The real question now isn’t whether or not Insulet will be sold, as if anyone would actually buy a company facing a serious legal action. The real question is can Insulet avoid the fate of Amira and the Cozmo and actually survive. Even if the new Eros pod, which is still awaiting FDA approval, actually gets approved it can no longer be seen as the company saving event as it was once envisioned. As Diabetic Investor has stated consistently as innovative as the OmniPod system is the main problem facing Insulet has always been the cost of making the pod. Eros was supposed to solve this problem as the company has consistently stated it cost much less to make than the current pod and once in the marketplace would quickly provide Insulet with far higher margins. That is of course assuming the company can actually manufacture the Eros successfully, which given their public statements seems unlikely.
Not one to miss an opportunity Medtronic jumped on its chance to possibly eliminate a competitor. Medtronic may have issues of their own but they are well versed in using the legal hammer to slow or eliminate their competition. They also realize with their huge market share and worsening market conditions it’s unrealistic to believe they can grow much beyond where they are today. About the only way they could see any real growth is to eliminate a competitor, which Diabetic Investor believes is their real reason for bringing this lawsuit. As we noted before IP in the diabetes device world is a contact sport and there are no points or silver medals for finishing second. This is a winner take all battle.
Besides the monetary damages Medtronic could extort from Insulet should they win the lawsuit, it’s possible that Insulet in order to be in compliance would be forced to redesign the OmniPod system, which would effectively kill the company. Facing extinction Insulet like Amira could be forced into a fire sale and don’t be all that surprised if Medtronic came in and bought the company for a fraction of its true value.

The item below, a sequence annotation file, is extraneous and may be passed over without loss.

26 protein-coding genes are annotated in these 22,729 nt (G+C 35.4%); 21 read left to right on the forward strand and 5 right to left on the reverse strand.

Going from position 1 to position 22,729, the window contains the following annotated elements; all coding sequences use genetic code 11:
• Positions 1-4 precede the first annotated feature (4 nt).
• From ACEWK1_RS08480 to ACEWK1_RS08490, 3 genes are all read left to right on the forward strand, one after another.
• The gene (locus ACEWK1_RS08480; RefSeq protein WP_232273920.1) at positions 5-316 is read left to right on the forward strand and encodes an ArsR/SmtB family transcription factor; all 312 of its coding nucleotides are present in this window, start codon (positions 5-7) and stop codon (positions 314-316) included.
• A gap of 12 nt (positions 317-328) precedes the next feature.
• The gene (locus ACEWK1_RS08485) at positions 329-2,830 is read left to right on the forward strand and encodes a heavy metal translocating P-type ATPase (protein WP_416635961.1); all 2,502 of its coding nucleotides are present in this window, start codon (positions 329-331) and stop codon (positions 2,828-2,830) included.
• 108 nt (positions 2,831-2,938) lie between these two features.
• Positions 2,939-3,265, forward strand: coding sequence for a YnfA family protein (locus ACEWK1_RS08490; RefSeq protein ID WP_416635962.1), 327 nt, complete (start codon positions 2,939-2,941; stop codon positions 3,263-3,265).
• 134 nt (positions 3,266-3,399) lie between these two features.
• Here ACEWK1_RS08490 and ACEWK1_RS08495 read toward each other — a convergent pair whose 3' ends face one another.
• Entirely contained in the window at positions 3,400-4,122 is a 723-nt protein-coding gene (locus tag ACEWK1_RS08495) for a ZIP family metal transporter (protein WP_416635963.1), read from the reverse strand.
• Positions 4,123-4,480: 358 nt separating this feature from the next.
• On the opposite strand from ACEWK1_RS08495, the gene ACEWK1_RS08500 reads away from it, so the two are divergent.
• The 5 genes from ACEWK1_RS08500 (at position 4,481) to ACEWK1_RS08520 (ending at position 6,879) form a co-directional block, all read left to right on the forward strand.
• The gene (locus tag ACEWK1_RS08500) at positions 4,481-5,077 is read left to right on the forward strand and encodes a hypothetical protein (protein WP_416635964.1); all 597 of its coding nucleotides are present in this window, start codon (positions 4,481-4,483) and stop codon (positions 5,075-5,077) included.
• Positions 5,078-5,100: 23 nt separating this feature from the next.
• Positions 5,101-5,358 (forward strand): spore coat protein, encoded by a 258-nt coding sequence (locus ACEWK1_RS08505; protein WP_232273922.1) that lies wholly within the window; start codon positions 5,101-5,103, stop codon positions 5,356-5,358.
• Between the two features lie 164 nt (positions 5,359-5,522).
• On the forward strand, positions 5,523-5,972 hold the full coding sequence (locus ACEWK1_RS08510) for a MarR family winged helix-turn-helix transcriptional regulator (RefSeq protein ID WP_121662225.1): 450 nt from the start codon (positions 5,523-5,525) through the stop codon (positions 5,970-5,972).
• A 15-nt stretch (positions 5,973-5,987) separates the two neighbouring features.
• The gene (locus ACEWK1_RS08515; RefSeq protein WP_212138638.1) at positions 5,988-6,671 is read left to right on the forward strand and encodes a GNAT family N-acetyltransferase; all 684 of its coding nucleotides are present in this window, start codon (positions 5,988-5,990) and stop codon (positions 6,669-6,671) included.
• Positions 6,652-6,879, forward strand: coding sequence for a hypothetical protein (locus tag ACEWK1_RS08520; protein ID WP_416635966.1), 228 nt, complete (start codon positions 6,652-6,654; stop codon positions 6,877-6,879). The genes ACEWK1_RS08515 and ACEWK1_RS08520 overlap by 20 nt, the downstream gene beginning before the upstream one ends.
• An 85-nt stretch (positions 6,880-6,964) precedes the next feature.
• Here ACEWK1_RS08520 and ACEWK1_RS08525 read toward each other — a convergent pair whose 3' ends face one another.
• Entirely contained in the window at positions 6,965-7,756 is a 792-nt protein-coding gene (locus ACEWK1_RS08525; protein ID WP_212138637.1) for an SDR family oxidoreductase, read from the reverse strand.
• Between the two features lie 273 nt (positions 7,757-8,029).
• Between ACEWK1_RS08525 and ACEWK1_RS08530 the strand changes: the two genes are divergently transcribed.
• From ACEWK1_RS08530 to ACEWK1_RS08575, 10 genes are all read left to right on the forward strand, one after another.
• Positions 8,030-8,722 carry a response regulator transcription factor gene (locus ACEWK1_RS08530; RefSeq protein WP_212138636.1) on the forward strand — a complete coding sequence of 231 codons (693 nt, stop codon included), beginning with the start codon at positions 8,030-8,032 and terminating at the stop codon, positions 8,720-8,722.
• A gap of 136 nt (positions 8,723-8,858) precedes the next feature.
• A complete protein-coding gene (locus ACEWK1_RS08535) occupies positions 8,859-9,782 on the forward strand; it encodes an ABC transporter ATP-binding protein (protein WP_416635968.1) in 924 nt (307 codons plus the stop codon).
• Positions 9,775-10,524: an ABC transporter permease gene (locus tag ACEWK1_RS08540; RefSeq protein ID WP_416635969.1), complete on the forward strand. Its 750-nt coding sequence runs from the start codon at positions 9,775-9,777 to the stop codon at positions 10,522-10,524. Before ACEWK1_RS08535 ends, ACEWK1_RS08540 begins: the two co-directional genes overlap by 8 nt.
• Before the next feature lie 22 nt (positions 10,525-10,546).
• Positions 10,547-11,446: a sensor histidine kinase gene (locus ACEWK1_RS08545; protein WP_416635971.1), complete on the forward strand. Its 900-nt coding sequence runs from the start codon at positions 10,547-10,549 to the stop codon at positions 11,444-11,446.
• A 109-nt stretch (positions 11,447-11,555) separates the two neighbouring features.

Now some will see Medtronic’s tactics as unnecessary and over the top, seeing Medtronic as the school bully picking on poor helpless Insulet. Although Diabetic Investor would prefer Medtronic compete in the marketplace and not in the court room, they are well within their rights to protect their intellectual property. And who’s to say Insulet wouldn’t do exactly the same thing had Medtronic launched a patch pump. The fact is Insulet should have known better and should have realized this was a possibility. They should have prepared for this once they realized they actually had to run the company and that no one was going to buy the company.
Unfortunately unlike the executives at Insulet who’ve made millions, OmniPod patients are the real losers here. Just ask any of the ex-Cozmo users how they felt when Smiths excited the business. While it’s true there are other insulin pumps they can switch too, there was a reason they were using the OmniPod in the first place. As Diabetic Investor has stated previously we have no issue with the OmniPod as there are many benefits to wireless pumping. Our issues are with the Insulet management team and the company’s board of directors for taking what was a great idea and not putting the patient first. Like so many before them a combination of greed and hubris will be the cause of their demise. This is what happens when a company views patients as a necessary evil.
No matter what one thinks of Medtronic’s tactics here, there should be no sympathy for Insulet as they should have known better. If anyone deserves sympathy it will be the thousands of OmniPod patients who could be forced into a pump they didn’t want in the first place.